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LOGIN(1)                    General Commands Manual                   LOGIN(1)

     login - authenticate users and set up their session environment

     login [-Ffps] [-a address] [-h hostname] [user]

     The login utility logs users (and pseudo-users) into the computer system.

     If no user is specified, or if a user is specified and authentication of
     the user fails, login prompts for a user name.  Authentication of users
     is done via passwords.  If the user can be authenticated via S/Key, then
     the S/Key challenge is incorporated in the password prompt.  The user
     then has the option of entering their Kerberos or normal password or the
     S/Key response.  Neither will be echoed.

     The options are as follows:

     -a      The -a option specifies the address of the host from which the
             connection was received.  It is used by various daemons such as
             telnetd(8).  This option may only be used by the super-user.

     -F      The -F option acts like the -f option, but also indicates to
             login that it should attempt to rewrite an existing Kerberos 5
             credentials cache (specified by the KRB5CCNAME environment
             variable) after dropping permissions to the user logging in.
             This flag is not supported under pam(8).

     -f      The -f option is used when a user name is specified to indicate
             that proper authentication has already been done and that no
             password need be requested.  This option may only be used by the
             super-user or when an already logged in user is logging in as

     -h      The -h option specifies the host from which the connection was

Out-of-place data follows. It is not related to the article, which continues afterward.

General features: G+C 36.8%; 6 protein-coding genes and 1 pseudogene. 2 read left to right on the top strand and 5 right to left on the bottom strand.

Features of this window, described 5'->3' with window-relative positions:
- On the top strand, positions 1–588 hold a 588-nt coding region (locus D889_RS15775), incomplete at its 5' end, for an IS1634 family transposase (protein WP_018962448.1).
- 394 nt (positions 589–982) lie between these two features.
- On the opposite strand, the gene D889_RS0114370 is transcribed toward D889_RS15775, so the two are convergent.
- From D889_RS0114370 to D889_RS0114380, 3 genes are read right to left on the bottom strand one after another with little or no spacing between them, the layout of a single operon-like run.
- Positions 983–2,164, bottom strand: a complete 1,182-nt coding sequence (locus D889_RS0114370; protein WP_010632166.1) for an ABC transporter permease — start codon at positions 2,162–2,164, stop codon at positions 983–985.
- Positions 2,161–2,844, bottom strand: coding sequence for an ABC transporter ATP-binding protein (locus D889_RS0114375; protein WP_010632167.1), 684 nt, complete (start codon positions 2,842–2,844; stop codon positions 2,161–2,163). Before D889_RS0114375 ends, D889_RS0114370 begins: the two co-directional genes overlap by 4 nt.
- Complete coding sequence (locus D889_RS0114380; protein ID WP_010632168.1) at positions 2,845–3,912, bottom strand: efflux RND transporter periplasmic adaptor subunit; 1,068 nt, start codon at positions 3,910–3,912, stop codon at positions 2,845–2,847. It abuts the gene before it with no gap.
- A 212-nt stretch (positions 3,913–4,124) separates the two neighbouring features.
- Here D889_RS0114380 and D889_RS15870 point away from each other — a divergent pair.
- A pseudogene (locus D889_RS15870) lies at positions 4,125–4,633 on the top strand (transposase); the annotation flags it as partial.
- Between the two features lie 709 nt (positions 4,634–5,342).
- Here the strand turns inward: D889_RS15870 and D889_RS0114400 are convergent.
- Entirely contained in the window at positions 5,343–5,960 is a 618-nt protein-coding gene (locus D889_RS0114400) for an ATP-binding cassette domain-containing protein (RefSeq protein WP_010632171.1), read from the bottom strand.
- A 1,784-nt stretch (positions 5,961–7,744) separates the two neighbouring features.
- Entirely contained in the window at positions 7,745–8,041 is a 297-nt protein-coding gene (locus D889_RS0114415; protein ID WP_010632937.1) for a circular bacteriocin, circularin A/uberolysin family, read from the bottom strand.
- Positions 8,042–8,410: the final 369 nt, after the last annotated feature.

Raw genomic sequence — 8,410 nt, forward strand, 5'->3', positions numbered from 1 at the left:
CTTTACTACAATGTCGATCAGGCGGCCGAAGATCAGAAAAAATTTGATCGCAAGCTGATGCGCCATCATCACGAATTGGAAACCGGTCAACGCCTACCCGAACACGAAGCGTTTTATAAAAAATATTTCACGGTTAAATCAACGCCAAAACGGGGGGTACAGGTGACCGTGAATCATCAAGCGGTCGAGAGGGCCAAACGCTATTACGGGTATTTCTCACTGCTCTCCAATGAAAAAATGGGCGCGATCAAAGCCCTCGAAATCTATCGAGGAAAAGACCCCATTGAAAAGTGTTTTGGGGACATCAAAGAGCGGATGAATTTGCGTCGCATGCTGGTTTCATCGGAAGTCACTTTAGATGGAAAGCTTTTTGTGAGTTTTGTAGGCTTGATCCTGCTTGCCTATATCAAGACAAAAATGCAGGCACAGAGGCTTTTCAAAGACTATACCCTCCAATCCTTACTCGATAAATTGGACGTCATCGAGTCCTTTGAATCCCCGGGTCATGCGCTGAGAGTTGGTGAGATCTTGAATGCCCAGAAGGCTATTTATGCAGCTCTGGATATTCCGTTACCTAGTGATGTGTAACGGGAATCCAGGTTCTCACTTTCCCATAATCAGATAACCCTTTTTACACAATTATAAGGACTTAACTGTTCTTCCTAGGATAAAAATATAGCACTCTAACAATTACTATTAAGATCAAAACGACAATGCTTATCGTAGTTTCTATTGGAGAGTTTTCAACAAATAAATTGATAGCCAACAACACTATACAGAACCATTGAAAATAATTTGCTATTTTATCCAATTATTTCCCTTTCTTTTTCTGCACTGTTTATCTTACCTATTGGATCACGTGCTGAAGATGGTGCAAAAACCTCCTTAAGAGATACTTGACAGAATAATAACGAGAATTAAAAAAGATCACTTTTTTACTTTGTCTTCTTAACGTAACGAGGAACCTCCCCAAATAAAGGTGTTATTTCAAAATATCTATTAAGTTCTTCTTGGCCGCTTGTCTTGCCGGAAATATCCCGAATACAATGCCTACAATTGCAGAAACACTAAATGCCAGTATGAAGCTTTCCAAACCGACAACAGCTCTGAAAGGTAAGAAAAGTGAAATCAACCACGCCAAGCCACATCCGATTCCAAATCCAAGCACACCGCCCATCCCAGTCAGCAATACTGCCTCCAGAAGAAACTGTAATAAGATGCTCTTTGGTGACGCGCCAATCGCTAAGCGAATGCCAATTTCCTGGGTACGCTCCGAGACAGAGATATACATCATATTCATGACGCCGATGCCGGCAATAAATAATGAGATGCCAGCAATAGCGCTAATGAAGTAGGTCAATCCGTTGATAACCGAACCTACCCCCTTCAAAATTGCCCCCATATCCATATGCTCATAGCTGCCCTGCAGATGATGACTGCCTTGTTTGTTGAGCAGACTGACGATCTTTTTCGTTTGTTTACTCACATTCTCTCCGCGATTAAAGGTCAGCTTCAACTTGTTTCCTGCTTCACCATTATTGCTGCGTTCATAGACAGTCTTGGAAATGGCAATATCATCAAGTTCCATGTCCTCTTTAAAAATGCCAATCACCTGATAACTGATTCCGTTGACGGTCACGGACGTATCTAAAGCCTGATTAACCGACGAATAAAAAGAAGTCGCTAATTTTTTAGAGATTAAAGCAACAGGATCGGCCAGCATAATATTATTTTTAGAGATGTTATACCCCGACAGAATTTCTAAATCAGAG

received.  It is used by various daemons such as telnetd(8).
             This option may only be used by the super-user.

     -p      By default, login discards any previous environment.  The -p
             option disables this behavior.

     -s      Require a secure authentication mechanism like Kerberos or S/Key
             to be used.  This flag is not supported under pam(8).

     If a user other than the superuser attempts to login while the file
     /etc/nologin exists, login displays its contents to the user and exits.
     This is used by shutdown(8) to prevent normal users from logging in when
     the system is about to go down.

     Immediately after logging a user in, login displays the system copyright
     notice, the date and time the user last logged in, the message of the day
     as well as other information.  If the file ".hushlogin" exists in the
     user's home directory, all of these messages are suppressed.  This is to
     simplify logins for non-human users.  login then records an entry in the
     wtmp(5) and utmp(5) files, executes site-specific login commands via the
     ttyaction(3) facility with an action of "login", and executes the user's
     command interpreter.

     login enters information into the environment (see environ(7)) specifying
     the user's home directory (HOME), command interpreter (SHELL), search
     path (PATH), terminal type (TERM) and user name (both LOGNAME and USER).

     The user's login experience can be customized using login class
     capabilities as configured in /etc/login.conf and documented in

     The standard shells, csh(1) and sh(1), do not fork before executing the
     login utility.

     /etc/login.conf    login class capability database
     /etc/motd          message-of-the-day
     /etc/nologin       disallows non-superuser logins
     /var/run/utmp      list of current logins
     /var/log/lastlog   last login account records
     /var/log/wtmp      login account records
     /var/mail/user     system mailboxes
     .hushlogin         makes login quieter

     chpass(1), newgrp(1), passwd(1), rlogin(1), skey(1), getpass(3),
     ttyaction(3), login.conf(5), passwd.conf(5), utmp(5), environ(7),
     kerberos(8), pam(8)

     A login appeared in Version 6 AT&T UNIX.

     S/Key is a trademark of Bellcore.

NetBSD 10.99                   November 19, 2008                  NetBSD 10.99